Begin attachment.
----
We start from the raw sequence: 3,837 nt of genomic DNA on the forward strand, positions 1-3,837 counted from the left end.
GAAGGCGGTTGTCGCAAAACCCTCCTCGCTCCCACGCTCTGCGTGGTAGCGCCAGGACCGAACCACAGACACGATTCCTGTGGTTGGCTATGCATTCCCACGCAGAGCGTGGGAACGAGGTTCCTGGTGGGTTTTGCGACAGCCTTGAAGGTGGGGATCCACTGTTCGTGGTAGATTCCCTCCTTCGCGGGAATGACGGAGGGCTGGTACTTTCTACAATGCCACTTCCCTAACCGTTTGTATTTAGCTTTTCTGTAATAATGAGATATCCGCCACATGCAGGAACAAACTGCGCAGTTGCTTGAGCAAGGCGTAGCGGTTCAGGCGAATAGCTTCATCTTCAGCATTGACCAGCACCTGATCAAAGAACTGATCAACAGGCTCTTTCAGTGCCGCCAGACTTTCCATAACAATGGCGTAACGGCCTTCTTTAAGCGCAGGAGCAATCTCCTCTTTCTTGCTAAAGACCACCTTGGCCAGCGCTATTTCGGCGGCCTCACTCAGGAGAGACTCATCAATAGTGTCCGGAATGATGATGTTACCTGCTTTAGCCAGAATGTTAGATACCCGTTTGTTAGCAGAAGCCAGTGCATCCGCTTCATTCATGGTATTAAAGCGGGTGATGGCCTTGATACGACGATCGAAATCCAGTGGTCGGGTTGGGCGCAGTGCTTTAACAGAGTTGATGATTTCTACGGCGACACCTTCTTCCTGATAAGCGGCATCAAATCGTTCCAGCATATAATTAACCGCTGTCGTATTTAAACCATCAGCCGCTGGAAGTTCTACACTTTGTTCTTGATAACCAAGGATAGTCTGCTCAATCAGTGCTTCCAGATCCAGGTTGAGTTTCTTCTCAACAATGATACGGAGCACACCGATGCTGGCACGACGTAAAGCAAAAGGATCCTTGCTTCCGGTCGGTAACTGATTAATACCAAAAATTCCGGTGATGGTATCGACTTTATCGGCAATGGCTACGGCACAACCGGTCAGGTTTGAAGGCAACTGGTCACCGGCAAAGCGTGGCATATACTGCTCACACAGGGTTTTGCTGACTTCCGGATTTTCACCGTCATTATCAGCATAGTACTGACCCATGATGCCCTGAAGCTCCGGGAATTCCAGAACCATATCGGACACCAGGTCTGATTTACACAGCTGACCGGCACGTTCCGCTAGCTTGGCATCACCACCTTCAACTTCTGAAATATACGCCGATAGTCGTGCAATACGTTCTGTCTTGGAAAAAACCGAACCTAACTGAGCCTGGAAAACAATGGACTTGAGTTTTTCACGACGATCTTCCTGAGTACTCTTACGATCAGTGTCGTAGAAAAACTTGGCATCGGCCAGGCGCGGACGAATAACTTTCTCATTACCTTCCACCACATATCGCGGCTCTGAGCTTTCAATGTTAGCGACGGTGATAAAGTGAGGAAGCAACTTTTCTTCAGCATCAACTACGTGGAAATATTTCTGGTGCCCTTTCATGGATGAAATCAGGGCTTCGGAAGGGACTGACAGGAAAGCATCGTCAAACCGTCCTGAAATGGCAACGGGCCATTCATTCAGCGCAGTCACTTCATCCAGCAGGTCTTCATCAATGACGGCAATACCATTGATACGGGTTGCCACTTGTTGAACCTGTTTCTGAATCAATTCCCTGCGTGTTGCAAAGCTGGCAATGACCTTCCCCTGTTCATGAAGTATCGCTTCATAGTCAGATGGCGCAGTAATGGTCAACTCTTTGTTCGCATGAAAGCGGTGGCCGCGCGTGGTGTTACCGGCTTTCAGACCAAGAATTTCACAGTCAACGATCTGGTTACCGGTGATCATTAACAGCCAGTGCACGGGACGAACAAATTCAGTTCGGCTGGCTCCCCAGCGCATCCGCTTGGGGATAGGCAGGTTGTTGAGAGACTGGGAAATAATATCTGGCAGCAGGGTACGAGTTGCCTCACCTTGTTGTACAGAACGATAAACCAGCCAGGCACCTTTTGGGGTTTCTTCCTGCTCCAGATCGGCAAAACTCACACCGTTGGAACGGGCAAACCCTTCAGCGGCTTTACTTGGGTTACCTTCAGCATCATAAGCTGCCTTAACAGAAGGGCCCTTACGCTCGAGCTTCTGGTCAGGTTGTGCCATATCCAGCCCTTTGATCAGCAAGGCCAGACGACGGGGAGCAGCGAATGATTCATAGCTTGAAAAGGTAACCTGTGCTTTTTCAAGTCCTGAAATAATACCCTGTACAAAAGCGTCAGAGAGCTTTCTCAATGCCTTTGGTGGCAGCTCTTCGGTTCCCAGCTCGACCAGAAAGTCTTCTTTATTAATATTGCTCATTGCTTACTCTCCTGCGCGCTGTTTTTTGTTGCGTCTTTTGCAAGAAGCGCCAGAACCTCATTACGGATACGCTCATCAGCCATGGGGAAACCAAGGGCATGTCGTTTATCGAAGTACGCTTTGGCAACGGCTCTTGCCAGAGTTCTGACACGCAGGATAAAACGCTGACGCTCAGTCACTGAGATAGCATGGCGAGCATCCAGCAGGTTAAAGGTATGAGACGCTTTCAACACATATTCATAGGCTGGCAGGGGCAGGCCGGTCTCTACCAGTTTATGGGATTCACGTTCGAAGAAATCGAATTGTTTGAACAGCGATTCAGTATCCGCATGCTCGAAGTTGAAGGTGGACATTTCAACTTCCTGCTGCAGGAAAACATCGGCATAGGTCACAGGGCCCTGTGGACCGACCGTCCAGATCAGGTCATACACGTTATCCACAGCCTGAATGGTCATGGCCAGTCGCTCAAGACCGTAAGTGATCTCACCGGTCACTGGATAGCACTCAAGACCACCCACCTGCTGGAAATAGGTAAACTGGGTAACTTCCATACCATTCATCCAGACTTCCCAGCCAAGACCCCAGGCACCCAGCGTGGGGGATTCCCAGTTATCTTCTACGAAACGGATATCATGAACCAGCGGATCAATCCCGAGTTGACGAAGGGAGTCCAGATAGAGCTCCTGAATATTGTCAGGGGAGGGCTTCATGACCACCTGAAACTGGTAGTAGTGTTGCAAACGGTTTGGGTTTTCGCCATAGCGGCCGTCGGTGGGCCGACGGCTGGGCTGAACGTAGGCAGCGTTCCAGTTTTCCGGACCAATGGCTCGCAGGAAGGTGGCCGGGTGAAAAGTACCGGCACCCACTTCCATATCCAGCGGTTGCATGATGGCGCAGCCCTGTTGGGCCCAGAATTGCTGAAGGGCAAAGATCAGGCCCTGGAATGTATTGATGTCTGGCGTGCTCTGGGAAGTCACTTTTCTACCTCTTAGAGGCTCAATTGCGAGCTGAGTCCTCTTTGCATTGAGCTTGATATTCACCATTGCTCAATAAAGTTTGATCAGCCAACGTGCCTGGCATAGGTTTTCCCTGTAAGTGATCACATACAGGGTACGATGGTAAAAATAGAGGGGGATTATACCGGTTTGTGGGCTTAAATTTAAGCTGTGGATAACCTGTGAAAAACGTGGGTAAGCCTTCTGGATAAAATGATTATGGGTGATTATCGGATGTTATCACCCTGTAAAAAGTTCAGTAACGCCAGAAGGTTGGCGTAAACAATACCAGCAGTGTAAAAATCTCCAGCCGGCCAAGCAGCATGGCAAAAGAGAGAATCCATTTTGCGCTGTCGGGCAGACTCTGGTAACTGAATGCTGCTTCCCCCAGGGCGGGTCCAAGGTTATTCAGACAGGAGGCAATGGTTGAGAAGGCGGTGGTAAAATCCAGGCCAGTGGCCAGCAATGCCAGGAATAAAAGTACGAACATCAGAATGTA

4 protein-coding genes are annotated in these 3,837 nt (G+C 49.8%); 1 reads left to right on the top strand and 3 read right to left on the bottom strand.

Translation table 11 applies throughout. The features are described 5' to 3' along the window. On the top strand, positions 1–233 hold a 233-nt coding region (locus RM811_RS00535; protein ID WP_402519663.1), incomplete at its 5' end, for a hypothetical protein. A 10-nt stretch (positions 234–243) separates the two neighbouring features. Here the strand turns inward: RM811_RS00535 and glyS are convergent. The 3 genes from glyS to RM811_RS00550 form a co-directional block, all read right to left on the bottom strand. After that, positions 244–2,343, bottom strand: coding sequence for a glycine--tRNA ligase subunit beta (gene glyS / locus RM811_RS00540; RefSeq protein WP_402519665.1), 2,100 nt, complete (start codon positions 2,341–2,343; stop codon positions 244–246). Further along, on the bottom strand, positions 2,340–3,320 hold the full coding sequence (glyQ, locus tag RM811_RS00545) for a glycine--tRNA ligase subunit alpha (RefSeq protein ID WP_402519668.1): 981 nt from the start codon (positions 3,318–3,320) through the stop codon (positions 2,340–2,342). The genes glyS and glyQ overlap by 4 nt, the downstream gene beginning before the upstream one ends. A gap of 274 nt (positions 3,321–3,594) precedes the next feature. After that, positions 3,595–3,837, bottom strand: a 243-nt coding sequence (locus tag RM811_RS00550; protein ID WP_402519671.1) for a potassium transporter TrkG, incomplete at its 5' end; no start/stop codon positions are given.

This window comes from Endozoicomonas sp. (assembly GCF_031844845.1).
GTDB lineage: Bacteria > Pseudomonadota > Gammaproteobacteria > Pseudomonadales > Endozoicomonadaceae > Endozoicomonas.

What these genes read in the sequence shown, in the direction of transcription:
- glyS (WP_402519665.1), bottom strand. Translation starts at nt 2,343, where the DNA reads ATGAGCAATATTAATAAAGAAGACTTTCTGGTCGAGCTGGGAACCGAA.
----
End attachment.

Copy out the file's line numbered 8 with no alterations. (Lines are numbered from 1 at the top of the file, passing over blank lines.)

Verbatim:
- glyS (WP_402519665.1), bottom strand. Translation starts at nt 2,343, where the DNA reads ATGAGCAATATTAATAAAGAAGACTTTCTGGTCGAGCTGGGAACCGAA.